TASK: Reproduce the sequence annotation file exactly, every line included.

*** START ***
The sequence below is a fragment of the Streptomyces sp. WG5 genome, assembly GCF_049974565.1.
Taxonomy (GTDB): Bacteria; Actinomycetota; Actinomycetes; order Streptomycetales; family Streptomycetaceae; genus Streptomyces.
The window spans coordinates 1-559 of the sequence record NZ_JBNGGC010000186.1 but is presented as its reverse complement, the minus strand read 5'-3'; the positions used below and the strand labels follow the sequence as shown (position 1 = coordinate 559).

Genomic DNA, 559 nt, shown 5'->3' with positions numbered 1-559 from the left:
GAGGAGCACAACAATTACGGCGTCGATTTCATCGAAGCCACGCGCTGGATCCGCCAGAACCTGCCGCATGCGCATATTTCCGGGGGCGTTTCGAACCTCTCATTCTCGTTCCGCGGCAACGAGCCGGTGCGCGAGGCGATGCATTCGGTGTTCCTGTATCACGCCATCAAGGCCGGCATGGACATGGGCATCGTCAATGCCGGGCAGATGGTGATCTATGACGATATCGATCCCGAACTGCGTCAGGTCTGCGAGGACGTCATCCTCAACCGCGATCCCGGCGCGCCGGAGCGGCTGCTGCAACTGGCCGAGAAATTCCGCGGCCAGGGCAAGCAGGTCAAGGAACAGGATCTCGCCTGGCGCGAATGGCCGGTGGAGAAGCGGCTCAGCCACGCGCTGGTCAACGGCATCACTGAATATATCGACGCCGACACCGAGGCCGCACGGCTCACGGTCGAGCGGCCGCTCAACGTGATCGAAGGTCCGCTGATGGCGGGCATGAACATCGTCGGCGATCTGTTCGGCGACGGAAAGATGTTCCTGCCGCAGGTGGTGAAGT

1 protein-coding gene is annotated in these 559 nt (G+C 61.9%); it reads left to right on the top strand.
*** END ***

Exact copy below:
The sequence below is a fragment of the Streptomyces sp. WG5 genome, assembly GCF_049974565.1.
Taxonomy (GTDB): Bacteria; Actinomycetota; Actinomycetes; order Streptomycetales; family Streptomycetaceae; genus Streptomyces.
The window spans coordinates 1-559 of the sequence record NZ_JBNGGC010000186.1 but is presented as its reverse complement, the minus strand read 5'-3'; the positions used below and the strand labels follow the sequence as shown (position 1 = coordinate 559).

Genomic DNA, 559 nt, shown 5'->3' with positions numbered 1-559 from the left:
GAGGAGCACAACAATTACGGCGTCGATTTCATCGAAGCCACGCGCTGGATCCGCCAGAACCTGCCGCATGCGCATATTTCCGGGGGCGTTTCGAACCTCTCATTCTCGTTCCGCGGCAACGAGCCGGTGCGCGAGGCGATGCATTCGGTGTTCCTGTATCACGCCATCAAGGCCGGCATGGACATGGGCATCGTCAATGCCGGGCAGATGGTGATCTATGACGATATCGATCCCGAACTGCGTCAGGTCTGCGAGGACGTCATCCTCAACCGCGATCCCGGCGCGCCGGAGCGGCTGCTGCAACTGGCCGAGAAATTCCGCGGCCAGGGCAAGCAGGTCAAGGAACAGGATCTCGCCTGGCGCGAATGGCCGGTGGAGAAGCGGCTCAGCCACGCGCTGGTCAACGGCATCACTGAATATATCGACGCCGACACCGAGGCCGCACGGCTCACGGTCGAGCGGCCGCTCAACGTGATCGAAGGTCCGCTGATGGCGGGCATGAACATCGTCGGCGATCTGTTCGGCGACGGAAAGATGTTCCTGCCGCAGGTGGTGAAGT

1 protein-coding gene is annotated in these 559 nt (G+C 61.9%); it reads left to right on the top strand.